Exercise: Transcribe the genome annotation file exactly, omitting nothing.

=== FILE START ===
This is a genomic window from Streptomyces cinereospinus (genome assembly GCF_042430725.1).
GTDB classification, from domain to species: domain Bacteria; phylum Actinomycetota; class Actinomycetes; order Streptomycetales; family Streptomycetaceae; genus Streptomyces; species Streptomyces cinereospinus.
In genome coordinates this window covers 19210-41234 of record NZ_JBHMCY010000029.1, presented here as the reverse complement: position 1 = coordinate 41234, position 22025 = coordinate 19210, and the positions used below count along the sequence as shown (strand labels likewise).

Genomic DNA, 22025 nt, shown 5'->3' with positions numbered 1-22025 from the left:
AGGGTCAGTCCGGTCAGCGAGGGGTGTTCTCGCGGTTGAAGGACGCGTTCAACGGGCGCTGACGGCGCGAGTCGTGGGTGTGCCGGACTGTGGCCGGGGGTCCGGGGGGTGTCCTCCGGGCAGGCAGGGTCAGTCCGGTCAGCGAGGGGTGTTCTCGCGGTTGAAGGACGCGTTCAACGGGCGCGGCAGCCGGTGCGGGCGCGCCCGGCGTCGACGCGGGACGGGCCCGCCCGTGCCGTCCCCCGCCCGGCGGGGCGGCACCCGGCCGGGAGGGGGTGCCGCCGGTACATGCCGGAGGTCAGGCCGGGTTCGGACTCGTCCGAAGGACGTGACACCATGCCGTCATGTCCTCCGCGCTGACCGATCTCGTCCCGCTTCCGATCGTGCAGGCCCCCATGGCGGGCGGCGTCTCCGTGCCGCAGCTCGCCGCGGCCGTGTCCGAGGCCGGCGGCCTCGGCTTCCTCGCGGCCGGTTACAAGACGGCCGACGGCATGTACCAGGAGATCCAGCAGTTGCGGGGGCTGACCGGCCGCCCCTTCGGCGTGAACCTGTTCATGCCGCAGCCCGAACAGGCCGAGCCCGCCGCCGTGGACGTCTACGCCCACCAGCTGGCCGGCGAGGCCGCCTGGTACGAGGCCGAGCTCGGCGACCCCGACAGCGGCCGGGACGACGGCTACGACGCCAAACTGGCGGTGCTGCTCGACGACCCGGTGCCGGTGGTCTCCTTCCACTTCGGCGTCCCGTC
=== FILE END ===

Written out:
This is a genomic window from Streptomyces cinereospinus (genome assembly GCF_042430725.1).
GTDB classification, from domain to species: domain Bacteria; phylum Actinomycetota; class Actinomycetes; order Streptomycetales; family Streptomycetaceae; genus Streptomyces; species Streptomyces cinereospinus.
In genome coordinates this window covers 19210-41234 of record NZ_JBHMCY010000029.1, presented here as the reverse complement: position 1 = coordinate 41234, position 22025 = coordinate 19210, and the positions used below count along the sequence as shown (strand labels likewise).

Genomic DNA, 22025 nt, shown 5'->3' with positions numbered 1-22025 from the left:
AGGGTCAGTCCGGTCAGCGAGGGGTGTTCTCGCGGTTGAAGGACGCGTTCAACGGGCGCTGACGGCGCGAGTCGTGGGTGTGCCGGACTGTGGCCGGGGGTCCGGGGGGTGTCCTCCGGGCAGGCAGGGTCAGTCCGGTCAGCGAGGGGTGTTCTCGCGGTTGAAGGACGCGTTCAACGGGCGCGGCAGCCGGTGCGGGCGCGCCCGGCGTCGACGCGGGACGGGCCCGCCCGTGCCGTCCCCCGCCCGGCGGGGCGGCACCCGGCCGGGAGGGGGTGCCGCCGGTACATGCCGGAGGTCAGGCCGGGTTCGGACTCGTCCGAAGGACGTGACACCATGCCGTCATGTCCTCCGCGCTGACCGATCTCGTCCCGCTTCCGATCGTGCAGGCCCCCATGGCGGGCGGCGTCTCCGTGCCGCAGCTCGCCGCGGCCGTGTCCGAGGCCGGCGGCCTCGGCTTCCTCGCGGCCGGTTACAAGACGGCCGACGGCATGTACCAGGAGATCCAGCAGTTGCGGGGGCTGACCGGCCGCCCCTTCGGCGTGAACCTGTTCATGCCGCAGCCCGAACAGGCCGAGCCCGCCGCCGTGGACGTCTACGCCCACCAGCTGGCCGGCGAGGCCGCCTGGTACGAGGCCGAGCTCGGCGACCCCGACAGCGGCCGGGACGACGGCTACGACGCCAAACTGGCGGTGCTGCTCGACGACCCGGTGCCGGTGGTCTCCTTCCACTTCGGCGTCCCGTC